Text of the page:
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  5. "Haven er foran huset."

"Haven er foran huset."

Translation:The garden is in front of the house.

November 30, 2014



Nawh, haven is a quite misleading word :/. I thought it meant sea


Quick tip: Sea is neuter, so "the sea" would be havet, whereas garden is common and so "the garden" is "haven"


Apparently 'have' = 'garden', so 'haven' = 'the garden'

Although I thought it was 'harbour', as in the English 'haven' or German 'hafen'. That turns out to be 'havn'.


Agreed( But it helps to know, that Sebastian (from The Little Mermaid) sings 'Havet er skønt' instead of Under the sea.


So anothere question... why is it garden and not yard? Both words translate to "tuin" in Dutch so can someone please explain the difference to me? Tak!


The difference is a bit a subtle one. A garden is there for plants (and sometimes animals). You have a well-cut lawn, bushes, maybe some trees. You can grow crops and flowers in a garden. The yard (or court), on the other hand, is more like a free space, mostly between buildings. It's typically plastered with some patches of grass and a few plants, but mainly intended to give people an open resting place.


So does "gården" mean "the yard" and does "haven" means "the garden" because that's confusing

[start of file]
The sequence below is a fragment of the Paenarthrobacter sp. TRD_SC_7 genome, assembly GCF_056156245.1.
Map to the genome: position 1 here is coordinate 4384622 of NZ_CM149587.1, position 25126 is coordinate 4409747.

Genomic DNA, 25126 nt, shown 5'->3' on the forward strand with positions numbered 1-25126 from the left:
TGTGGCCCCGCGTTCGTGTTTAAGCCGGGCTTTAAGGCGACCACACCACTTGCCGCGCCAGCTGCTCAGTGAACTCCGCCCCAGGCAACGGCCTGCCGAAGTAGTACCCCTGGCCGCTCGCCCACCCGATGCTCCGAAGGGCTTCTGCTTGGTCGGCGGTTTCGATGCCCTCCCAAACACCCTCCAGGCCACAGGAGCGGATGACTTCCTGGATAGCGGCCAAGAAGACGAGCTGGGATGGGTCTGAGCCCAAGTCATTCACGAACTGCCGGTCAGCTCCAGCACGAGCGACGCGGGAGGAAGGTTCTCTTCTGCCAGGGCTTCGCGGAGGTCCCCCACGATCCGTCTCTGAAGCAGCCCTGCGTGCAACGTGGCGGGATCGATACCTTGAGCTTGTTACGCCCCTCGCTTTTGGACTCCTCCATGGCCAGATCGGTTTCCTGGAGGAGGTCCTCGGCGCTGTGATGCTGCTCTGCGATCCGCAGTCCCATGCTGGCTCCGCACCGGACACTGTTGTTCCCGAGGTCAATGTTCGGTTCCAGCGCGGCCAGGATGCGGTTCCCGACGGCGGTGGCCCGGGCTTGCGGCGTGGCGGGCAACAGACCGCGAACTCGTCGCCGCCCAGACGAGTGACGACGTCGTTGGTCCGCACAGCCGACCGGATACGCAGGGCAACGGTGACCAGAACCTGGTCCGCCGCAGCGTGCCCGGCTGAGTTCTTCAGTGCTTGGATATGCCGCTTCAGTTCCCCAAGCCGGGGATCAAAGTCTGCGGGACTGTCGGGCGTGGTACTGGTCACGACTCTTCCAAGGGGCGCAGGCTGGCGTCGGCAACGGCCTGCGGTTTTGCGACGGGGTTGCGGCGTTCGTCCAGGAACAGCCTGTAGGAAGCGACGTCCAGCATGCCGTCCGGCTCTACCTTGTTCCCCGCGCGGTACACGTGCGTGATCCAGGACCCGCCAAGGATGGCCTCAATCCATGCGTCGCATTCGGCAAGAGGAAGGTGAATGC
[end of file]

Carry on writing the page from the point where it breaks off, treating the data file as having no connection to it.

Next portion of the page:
Yes, yes, and yes. :)

Both "yard" and "garden" derive from the same Germanic word, *gardaz via different routes, so the confusion is understandable.


There's a big difference between garden and yard, depending on whether you're speaking American English or British English (not sure if the Danes make this distinction - I'll have to ask my Danish friend). Yard in AE is the entirety of a person's land, not the house. Like, the kids are throwing the ball in the yard, but the dogs are running all over the place, stealing the balls. A garden is a specific place where plants (not grass), flowers, veggies, etc have been planted. You'd be put out with the kids/dogs if they were running through your garden. I believe that in BE, a garden is what you'd call your entirety of your property (not the house), so you could go play/throw balls out in the garden. In AE, a courtyard is generally a walled in section attached to the house/main building (like a castle), and the walls are generally brick or stone. Could be paved with stone/cement, have grass. Might have some areas of cultivated plants. Probably lots of seating to relax in. (that's in AE, not sure what a courtyard is in BE).


can't I use "in THE front of the house" ?


No because it is not the front of the house, it is'nt s part of the house. It is in front of.

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